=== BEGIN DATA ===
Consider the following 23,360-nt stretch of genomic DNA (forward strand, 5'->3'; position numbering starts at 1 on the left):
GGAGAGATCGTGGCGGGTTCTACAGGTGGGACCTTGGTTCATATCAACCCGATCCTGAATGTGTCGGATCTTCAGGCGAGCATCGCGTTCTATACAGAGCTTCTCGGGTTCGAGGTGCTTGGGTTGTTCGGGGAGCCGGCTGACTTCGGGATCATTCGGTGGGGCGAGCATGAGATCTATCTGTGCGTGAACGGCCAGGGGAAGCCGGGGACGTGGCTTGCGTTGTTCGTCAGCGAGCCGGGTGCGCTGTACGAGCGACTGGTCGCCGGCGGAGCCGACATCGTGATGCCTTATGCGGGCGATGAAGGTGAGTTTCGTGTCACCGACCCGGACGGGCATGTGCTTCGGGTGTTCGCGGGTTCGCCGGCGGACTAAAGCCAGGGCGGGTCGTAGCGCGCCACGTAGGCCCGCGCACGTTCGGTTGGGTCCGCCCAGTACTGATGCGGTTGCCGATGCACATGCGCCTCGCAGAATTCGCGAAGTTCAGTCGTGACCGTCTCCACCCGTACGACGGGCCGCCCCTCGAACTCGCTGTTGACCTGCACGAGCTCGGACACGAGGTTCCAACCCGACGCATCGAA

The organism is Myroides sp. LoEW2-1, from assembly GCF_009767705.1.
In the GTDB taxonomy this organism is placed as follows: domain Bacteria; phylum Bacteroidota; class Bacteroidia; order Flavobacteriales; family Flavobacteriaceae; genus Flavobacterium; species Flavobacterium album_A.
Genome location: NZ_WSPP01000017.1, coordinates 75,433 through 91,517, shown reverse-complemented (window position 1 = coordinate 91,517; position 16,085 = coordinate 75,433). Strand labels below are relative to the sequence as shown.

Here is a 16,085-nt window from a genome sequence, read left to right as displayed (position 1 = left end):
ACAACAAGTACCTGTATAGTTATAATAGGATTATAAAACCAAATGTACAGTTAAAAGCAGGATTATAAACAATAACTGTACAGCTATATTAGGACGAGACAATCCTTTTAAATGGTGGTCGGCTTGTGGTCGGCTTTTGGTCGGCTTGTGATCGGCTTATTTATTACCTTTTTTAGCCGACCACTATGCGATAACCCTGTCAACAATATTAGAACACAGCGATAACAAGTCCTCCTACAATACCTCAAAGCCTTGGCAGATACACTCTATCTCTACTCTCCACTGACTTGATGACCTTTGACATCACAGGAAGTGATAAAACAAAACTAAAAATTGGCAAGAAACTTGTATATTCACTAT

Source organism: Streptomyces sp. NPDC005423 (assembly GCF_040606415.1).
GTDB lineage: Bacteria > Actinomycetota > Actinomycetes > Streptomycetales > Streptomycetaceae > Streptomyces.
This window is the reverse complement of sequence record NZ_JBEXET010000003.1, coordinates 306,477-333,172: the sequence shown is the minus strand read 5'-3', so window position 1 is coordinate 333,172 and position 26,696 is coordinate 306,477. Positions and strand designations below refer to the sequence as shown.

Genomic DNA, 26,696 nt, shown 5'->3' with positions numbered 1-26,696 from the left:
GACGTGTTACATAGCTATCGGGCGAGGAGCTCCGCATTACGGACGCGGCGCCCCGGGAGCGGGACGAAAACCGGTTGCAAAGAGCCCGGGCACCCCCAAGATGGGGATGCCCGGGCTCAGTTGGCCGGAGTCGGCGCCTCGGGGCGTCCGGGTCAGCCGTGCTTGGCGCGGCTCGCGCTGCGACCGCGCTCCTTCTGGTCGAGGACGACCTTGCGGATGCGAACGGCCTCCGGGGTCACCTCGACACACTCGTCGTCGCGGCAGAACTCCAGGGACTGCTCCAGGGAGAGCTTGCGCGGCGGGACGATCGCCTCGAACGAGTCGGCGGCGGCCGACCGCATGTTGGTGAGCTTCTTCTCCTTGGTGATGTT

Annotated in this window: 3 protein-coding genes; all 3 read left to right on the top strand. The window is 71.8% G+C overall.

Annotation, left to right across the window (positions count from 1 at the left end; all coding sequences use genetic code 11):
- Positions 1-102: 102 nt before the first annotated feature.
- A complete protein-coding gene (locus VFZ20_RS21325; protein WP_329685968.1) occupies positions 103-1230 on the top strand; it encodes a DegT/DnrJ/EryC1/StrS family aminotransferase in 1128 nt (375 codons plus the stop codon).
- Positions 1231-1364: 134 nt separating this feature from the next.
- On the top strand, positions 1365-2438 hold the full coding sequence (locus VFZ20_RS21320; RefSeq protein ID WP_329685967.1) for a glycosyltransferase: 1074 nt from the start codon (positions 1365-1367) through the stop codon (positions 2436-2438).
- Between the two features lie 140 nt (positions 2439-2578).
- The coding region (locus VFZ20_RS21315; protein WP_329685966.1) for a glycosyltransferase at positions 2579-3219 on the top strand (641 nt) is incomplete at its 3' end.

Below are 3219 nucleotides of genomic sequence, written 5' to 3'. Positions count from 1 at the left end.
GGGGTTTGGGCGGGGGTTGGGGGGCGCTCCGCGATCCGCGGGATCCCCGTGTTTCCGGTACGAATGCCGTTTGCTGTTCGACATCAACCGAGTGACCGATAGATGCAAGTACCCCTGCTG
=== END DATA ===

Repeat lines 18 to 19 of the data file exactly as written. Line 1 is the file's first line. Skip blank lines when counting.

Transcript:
- On the top strand, positions 1365-2438 hold the full coding sequence (locus VFZ20_RS21320; RefSeq protein ID WP_329685967.1) for a glycosyltransferase: 1074 nt from the start codon (positions 1365-1367) through the stop codon (positions 2436-2438).
- Between the two features lie 140 nt (positions 2439-2578).